Implementing the SMART approach

KWS SMART training group photograph

SMART (Spatial Monitoring and Reporting Tool)

SMART (Spatial Monitoring and Reporting Tool) was developed by ZSL and other leading conservation organisations. It is a combination of software, training materials and patrolling standards to help conservation managers monitor animals, identify threats such as poaching or disease and make patrols more effective.

Julien Godfrey delivers SMART Training in the Gir


Protected areas around the world depend on highly skilled and dedicated guards, rangers and managers. SMART is a conservation tool to support these staff, allowing them to monitor, evaluate and improve the effectiveness of conservation management.

The ‘SMART approach’ combines a cutting edge site based management tool with capacity building and a set of protection standards 
SMART  supports truly adaptive management of a site – training and equipping rangers and protected area managers, gathering data on wildlife and threats, using the SMART software to store and analyse these data and critically using these reports  and debriefs to better plan and target protection efforts. 

Developed by ZSL with CITES-MIKE, the Frankfurt Zoological Society, the North Carolina Zoo, Wildlife Conservation Society and World Wildlife Fund, the SMART partnership now also includes Panthera, the Peace Parks Foundation and Global Wildlife Conservation.

What is the threat?

Illegal wildlife trade (IWT) is the world’s fourth most lucrative criminal industry after drugs, human-trafficking and weapons and it is estimated to be worth over USD $10 billion annually. In recent years illegal trade has grown to unprecedented levels and it is a serious threat to the survival of some of our best loved species.

Poachers are using increasingly sophisticated ways to evade guards and rangers, often making use of high-tech expensive equipment.
In order to stop wildlife crime and conserve irreplaceable species including rhinos, elephants and tigers, conservation managers and rangers must utilise first-class skills and innovative technology to ensure they stay one step ahead.

How does SMART help?

Effective protection at conservation sites depends on high quality ranger based data collection. SMART, enables pinpoint accuracy to record patrol routes, wildlife sign and illegal activities, such as discovering sick wildlife or a suspected poacher camp.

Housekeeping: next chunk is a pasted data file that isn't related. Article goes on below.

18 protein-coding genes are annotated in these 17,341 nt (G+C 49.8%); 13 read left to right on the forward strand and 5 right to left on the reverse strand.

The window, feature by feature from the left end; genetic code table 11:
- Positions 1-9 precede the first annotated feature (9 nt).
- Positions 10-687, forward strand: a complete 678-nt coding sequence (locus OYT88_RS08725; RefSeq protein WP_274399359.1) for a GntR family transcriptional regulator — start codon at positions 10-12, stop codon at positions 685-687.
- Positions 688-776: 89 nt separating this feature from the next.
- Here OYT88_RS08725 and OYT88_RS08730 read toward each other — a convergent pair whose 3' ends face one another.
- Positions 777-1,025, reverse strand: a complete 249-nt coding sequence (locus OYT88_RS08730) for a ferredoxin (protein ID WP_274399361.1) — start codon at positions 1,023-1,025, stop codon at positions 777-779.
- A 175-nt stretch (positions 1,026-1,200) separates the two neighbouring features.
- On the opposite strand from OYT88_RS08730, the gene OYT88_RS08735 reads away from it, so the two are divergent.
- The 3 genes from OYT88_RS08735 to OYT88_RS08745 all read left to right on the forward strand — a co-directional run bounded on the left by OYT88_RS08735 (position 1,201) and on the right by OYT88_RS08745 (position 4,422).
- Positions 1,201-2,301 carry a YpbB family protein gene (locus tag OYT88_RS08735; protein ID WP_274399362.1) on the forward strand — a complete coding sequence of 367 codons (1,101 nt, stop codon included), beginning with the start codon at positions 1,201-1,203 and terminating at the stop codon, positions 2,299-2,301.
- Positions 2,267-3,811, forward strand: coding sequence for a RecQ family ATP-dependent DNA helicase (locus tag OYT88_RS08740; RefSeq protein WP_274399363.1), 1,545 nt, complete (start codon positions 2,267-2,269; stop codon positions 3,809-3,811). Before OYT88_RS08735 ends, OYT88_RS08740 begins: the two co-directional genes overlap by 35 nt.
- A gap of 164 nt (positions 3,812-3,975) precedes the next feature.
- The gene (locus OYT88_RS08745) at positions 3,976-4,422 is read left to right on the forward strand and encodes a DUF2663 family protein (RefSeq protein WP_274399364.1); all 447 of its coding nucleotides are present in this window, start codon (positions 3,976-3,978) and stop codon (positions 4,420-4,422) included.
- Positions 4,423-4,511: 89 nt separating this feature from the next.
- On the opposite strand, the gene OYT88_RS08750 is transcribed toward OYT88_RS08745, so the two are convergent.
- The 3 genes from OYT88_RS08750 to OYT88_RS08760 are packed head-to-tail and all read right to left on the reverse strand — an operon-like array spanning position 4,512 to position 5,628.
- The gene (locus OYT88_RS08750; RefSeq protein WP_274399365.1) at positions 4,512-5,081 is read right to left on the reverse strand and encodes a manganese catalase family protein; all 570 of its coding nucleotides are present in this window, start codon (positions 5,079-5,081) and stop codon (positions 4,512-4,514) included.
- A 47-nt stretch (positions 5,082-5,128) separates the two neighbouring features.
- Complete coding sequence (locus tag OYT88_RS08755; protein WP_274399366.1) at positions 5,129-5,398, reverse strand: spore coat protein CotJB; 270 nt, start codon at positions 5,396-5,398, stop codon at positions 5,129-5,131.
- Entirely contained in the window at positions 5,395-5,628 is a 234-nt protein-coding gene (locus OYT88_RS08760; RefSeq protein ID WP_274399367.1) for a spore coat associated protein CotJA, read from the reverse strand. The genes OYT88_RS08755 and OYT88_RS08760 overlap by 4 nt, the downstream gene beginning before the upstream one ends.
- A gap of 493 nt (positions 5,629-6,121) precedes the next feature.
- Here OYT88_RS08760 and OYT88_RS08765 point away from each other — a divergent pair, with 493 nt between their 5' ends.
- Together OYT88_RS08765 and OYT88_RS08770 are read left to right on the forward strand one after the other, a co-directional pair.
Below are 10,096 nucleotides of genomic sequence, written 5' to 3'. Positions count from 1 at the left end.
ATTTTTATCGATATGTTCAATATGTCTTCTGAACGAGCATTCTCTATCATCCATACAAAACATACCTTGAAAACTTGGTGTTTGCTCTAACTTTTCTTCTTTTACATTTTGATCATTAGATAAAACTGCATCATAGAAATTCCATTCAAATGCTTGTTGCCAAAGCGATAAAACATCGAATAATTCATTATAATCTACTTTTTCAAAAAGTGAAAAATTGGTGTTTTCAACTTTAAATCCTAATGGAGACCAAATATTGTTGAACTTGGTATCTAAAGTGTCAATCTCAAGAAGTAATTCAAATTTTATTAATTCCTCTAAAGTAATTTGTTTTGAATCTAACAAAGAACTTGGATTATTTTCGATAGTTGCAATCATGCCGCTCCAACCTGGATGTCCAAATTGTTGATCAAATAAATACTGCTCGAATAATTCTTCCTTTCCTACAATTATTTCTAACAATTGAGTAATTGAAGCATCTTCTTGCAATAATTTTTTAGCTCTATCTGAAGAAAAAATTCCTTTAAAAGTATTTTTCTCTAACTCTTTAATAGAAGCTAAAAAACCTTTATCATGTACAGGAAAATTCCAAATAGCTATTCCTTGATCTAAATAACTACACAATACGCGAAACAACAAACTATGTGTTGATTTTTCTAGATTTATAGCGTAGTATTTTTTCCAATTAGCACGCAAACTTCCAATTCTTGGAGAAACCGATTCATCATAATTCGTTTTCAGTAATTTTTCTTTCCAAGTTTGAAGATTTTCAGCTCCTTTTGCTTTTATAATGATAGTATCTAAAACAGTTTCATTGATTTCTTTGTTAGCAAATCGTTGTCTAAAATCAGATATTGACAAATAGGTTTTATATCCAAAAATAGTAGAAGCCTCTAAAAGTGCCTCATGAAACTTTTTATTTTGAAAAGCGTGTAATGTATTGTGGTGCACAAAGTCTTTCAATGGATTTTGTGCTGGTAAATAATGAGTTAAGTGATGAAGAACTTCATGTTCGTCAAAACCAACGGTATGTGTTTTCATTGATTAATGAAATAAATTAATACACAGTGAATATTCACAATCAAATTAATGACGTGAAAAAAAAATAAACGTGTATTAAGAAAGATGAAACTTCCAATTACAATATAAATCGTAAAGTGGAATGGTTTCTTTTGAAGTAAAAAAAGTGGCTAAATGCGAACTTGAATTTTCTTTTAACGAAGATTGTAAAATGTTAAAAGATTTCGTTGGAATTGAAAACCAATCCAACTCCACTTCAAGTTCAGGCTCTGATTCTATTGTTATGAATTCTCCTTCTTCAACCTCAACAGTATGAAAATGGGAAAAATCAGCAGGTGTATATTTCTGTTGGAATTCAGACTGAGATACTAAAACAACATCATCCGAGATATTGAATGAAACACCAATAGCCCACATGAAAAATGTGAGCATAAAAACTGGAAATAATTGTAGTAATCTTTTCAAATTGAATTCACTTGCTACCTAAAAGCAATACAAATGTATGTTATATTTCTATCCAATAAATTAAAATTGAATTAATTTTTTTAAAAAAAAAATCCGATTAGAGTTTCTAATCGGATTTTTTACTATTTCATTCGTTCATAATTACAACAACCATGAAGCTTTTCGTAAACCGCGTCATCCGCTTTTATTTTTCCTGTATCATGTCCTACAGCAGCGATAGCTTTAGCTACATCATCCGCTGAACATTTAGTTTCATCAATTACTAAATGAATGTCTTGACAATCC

SMART provides rapid access to accurate conservation information for managers. Data is standardised and can be used to create maps, analyses and produce reports to help managers decide on the appropriate actions to take, and how to prioritise limited financial or staffing resources, and track changes in activity over time. 

SMART is open-source software, and free to obtain. It’s available in an ever-expanding number of languages, to allow more of the conservation community to take advantage of this innovative technology.  

Where is SMART being used?

Globally, the SMART approach is being implemented at over 140 sites in 31 countries of which 8 countries have adopted SMART across their entire national protected area network.

As of the end of 2015, SMART had been implemented in 10 ZSL sites across Asia covering an area of over 12,000 km2 and a further 10 in Africa, covering almost 20,000km2. These sites are primarily protected areas but also include timber concessions and oil palm plantations as well as community managed lands – a landscape approach to site based protection that is helping secure a future for tigers, elephants, rhinos, pangolins, lions, giraffes, gorillas and many other species.

Through its wider capacity building programme ZSL have to date trained more than 500 people in the SMART approach.

As an example of the kinds of impact SMART can have, in the first year that SMART was implemented in Parsa Wildlife Reserve there were more than 30 arrests and over 11 incidences of weapon seizures. Parsa Wildlife Reserve officials also found and destroyed 22 hunting camps including ground hides.
We aim to have SMART fully operational in 50 ZSL sites by 2020.

Some of the SMART sites include:

  • ZSL helps protect tigers in Parsa Wildlife Reserve in Nepal, the Western Forest complex in Thailand, Berbak in Indonesia as well as the Russian Far East.
  • In India’s Gir Forest National Park, to protect the last remaining wild Asiatic lions.
  • In Cameroon, ZSL supports the Dja Biosphere Reserve conservation service to use the SMART approach to protect pangolins, the world’s most illegally traded wild mammal, highly threatened forest elephant and great apes in a UNESCO World Heritage site.
  • In Kenya ZSL has supported SMART implementation with the Masai Wilderness Conservation Trust
  • ZSL has also started to use SMART in Pendjari and W parks on the Benin side of the WAP complex the last stronghold in West Africa for savannah elephant, West African Lions and cheetahs.

Project information

People involved

  • Paul De Ornellas, Africa Programme 
  • Sophie Maxwell, Conservation Technology Unit 
  • Dr Raj Amin, Senior Wildlife Biologist
  • Julien Godfrey, Asia Programme
  • Chris Gordon, Kenya country manager
  • Vincent Lapeyre, Technical advisor, Benin
  • Oliver Fankem, Cameroon programme


  • WWF
  • Frankfurt Zoological Society
  • Wildlife Conservation Society
  • North Carolina Zoo
  • Panthera
  • The Peace Parks Foundation
  • Global Wildlife Conservation
  • MINFOF (Cameroon)
  • CENAGREF (Benin)

More information